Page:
Saving Energy, Saving Lives: World Water Day 2014Posted on by
Water is easy to take for granted until…you don’t have enough of it.
But the simple and indisputable fact is this: a sufficient supply of clean water is a necessity for life and an essential ingredient in the battle against disease.
That’s why as populations grow and demands for water increase the focus on how it’s used and conserved become more important than ever before. And it’s why CDC is working in various ways to find ways of ensuring clean water and using it wisely.
It’s the reason that this year, on World Water Day, March 22, the theme of Water and Energy is more than just a throw-away phrase.
Producing energy, after all, requires a lot of water. One of the best ways to conserve water is to conserve energy. And like water itself, the question of how to balance all the competing demands for water and conserve energy at the same time seeps in many directions.
Sanitation is one. As we continue working to increase sustainable access to basic sanitation especially in under-developed countries, we face the challenge of having to collect and treat large quantities of human waste. Conventional centralized waste treatment systems are out of the question. They are far too expensive to build and operate.
Solar power, however, is a free, renewable and abundant resource. Today solar energy is an inexpensive and innovative option for treating waste that is becoming more widespread and accepted.
The technology concentrates the heat of solar energy reflected from specially designed surfaces to heat-treat fecal waste so it can be safely discarded or potentially repurposed for use as fertilizer or fuel. Devising sustainable, effective and low-cost methods for treating waste are critical components of a holistic waste management system. The benefit to public health is immense since a well-functioning system can limit and even prevent the spread of infectious diseases, such as cholera and typhoid fever. Those diseases, as well as others spread through the fecal-oral route, are among the primary causes of illness and death in the developing world. The threat is particularly large in crowded refugee camps where adequate sanitation infrastructure is scarce. These are just a few of the reasons CDC is actively involved in efforts to find innovative ways to treat waste.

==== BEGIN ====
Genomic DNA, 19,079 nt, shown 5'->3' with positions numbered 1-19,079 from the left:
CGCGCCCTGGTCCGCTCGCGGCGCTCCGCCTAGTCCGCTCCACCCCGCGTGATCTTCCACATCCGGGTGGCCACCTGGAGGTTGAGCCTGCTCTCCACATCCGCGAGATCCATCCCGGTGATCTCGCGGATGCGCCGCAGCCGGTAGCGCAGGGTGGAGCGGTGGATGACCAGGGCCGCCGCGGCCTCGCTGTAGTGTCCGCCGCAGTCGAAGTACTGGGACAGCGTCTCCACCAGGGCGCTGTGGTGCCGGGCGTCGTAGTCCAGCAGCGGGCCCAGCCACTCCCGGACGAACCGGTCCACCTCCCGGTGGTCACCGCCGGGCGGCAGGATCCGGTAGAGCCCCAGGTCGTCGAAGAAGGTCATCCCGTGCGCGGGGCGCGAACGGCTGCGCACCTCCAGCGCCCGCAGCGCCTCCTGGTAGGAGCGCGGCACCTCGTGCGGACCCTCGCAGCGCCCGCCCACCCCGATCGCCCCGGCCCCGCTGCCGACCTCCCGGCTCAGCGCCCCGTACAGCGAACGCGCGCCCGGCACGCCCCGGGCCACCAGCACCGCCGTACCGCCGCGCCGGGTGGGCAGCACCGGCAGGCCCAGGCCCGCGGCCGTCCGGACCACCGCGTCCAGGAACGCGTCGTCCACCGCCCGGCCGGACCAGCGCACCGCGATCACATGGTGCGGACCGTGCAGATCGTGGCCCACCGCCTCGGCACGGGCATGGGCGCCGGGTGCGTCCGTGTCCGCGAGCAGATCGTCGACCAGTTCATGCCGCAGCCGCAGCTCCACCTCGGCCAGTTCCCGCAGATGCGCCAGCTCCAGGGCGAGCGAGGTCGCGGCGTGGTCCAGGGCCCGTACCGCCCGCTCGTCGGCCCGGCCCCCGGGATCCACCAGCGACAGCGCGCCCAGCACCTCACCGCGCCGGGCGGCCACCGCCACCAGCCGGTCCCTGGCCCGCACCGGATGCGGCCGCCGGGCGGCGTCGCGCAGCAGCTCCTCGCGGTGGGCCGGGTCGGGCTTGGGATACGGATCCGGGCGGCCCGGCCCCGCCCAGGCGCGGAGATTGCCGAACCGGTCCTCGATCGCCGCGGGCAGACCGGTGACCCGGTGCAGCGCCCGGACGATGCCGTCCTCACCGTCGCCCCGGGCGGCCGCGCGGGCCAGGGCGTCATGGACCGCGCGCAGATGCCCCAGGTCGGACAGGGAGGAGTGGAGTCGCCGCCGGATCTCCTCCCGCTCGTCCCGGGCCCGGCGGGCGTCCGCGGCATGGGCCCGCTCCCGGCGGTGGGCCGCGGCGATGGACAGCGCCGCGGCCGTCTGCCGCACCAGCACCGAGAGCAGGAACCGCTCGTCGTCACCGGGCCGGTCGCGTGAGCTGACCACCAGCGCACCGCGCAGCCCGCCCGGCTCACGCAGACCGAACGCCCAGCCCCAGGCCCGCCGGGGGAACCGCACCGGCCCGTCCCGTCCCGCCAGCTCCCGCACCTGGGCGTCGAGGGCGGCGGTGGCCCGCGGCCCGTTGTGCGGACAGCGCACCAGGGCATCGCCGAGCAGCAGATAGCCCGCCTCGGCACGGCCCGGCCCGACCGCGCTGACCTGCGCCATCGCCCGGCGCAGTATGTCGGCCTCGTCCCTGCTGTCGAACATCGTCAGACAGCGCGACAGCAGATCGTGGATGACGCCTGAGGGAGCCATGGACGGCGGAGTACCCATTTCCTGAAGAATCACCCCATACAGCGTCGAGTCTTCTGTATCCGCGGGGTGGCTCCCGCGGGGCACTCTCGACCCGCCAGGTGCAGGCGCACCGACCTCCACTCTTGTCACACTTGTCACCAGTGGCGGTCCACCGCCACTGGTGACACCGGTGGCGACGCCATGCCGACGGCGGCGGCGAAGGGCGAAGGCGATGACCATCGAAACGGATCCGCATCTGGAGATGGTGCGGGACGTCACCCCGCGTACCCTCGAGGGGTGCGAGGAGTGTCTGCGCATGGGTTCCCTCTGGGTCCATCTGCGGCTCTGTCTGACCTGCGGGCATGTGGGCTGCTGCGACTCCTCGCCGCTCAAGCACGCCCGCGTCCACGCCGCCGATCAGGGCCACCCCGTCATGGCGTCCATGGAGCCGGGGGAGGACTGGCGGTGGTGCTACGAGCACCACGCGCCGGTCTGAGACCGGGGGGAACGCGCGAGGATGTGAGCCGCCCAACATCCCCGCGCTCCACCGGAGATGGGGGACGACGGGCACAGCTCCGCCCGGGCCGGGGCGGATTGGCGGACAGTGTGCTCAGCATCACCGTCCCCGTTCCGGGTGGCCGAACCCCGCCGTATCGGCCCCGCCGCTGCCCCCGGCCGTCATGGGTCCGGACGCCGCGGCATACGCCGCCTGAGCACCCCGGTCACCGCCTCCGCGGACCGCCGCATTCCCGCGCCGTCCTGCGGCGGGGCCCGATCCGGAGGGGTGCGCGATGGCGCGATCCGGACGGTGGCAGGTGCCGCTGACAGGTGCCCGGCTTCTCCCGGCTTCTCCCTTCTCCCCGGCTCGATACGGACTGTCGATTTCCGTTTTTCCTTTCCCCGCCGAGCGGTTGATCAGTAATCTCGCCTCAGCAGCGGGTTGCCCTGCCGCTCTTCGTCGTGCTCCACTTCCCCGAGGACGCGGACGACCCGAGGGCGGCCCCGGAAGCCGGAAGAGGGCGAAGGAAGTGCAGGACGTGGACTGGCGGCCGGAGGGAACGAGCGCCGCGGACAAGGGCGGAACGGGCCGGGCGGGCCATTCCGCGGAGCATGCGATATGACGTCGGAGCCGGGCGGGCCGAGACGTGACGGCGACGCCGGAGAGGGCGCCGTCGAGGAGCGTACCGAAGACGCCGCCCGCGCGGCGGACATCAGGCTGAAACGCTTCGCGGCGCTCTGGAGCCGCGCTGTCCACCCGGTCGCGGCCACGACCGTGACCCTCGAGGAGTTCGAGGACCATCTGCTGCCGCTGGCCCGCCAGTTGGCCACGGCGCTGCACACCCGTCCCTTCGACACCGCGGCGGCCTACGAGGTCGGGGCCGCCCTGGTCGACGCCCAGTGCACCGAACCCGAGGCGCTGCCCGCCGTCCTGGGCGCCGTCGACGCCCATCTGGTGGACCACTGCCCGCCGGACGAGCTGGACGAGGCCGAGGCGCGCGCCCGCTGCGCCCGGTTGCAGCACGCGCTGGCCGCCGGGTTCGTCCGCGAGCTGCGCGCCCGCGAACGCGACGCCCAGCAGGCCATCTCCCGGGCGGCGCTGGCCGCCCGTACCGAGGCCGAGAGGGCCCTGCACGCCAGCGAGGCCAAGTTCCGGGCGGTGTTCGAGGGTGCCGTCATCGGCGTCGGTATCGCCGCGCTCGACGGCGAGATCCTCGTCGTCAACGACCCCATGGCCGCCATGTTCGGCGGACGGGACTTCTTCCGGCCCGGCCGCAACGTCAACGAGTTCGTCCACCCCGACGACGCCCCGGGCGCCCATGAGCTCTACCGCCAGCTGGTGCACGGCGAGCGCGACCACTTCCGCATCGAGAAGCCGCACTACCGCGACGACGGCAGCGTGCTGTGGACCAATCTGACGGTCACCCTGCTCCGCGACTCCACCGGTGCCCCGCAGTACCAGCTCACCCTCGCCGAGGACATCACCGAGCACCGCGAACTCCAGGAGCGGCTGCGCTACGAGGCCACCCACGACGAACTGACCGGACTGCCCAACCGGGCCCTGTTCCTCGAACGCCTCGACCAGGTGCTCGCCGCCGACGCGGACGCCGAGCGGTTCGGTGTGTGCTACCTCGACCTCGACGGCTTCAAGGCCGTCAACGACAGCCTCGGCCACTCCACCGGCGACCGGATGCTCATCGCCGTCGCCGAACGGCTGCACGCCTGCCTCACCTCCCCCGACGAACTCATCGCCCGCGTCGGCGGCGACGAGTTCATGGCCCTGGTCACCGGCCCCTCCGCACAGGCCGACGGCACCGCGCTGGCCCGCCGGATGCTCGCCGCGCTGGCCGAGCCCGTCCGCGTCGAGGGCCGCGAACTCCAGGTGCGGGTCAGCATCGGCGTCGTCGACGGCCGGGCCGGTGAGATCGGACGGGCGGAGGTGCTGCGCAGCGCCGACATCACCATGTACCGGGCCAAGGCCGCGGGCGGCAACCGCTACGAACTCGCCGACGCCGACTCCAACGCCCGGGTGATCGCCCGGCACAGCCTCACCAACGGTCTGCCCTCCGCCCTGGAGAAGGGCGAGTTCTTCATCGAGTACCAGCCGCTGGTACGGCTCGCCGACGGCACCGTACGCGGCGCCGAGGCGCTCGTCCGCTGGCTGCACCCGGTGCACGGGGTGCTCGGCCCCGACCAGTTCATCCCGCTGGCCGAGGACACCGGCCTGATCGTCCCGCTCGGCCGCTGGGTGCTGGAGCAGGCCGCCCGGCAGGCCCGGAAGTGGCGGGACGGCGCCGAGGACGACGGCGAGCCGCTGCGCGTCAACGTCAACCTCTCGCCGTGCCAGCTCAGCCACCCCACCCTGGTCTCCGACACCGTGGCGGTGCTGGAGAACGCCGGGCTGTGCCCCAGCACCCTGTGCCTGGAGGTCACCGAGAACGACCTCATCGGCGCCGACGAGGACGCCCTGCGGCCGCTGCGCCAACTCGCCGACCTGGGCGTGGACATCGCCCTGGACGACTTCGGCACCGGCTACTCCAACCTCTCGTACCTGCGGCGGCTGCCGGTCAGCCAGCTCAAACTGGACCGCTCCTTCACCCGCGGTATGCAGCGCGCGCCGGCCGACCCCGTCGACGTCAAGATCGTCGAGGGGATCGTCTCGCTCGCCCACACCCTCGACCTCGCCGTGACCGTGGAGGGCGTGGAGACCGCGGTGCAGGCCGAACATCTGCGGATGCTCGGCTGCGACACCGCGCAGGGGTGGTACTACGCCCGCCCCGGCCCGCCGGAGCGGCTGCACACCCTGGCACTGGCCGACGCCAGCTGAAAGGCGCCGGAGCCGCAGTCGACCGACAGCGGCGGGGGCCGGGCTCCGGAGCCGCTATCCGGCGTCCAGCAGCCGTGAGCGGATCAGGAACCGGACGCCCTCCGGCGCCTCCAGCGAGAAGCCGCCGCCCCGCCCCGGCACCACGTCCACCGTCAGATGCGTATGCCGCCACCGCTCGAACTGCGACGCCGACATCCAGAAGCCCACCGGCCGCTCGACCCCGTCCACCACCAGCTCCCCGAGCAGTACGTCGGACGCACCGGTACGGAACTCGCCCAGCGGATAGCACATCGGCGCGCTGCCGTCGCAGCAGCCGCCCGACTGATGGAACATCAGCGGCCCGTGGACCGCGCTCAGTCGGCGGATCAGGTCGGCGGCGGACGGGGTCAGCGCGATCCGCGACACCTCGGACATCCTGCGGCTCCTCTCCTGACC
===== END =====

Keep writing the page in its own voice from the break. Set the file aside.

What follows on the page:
With an award from CDC’s Innovation Fund, for example, CDC’s Waterborne Disease Prevention Branch partnered with CDC’s Division of Global Migration and Quarantine, CDC Kenya, and the non-governmental organization Sanivation to pilot a small-scale solar sanitation system in Kakuma refugee camp in northern Kenya which houses more than 100,000 refugees.
The Kenya Medical Research Institute (KEMRI)/CDC laboratory staff in Kibera, Nairobi received training and have completed initial laboratory work assessing the effectiveness of solar sanitation in treating human waste in the local setting.
Under the right conditions, solar sanitation substantially reduced the amount of a fecal indicator bacterium, E. coli, in treated waste, proving that this is a promising concept.
Field teams are currently leading focus group discussions with Kakuma refugee camp residents and staff that could lead to better designs of latrines, and modification to the novel solar sanitation system. At the same time, an engineering team from the Georgia Institute of Technology is working to develop new and improved latrine designs that will encourage residents to use latrines rather than open defecation. A pilot-scale test of this new and innovative fecal sludge management system, including the energy-conserving solar treatment of waste, will provide information on the safety, affordability, and sustainability of this option for the residents of Kakuma refugee camp.
This is one small step to think about on World Water Day that could improve water quality by ensuring waste is appropriately managed, and quality of life while decreasing energy use and disease transmission.
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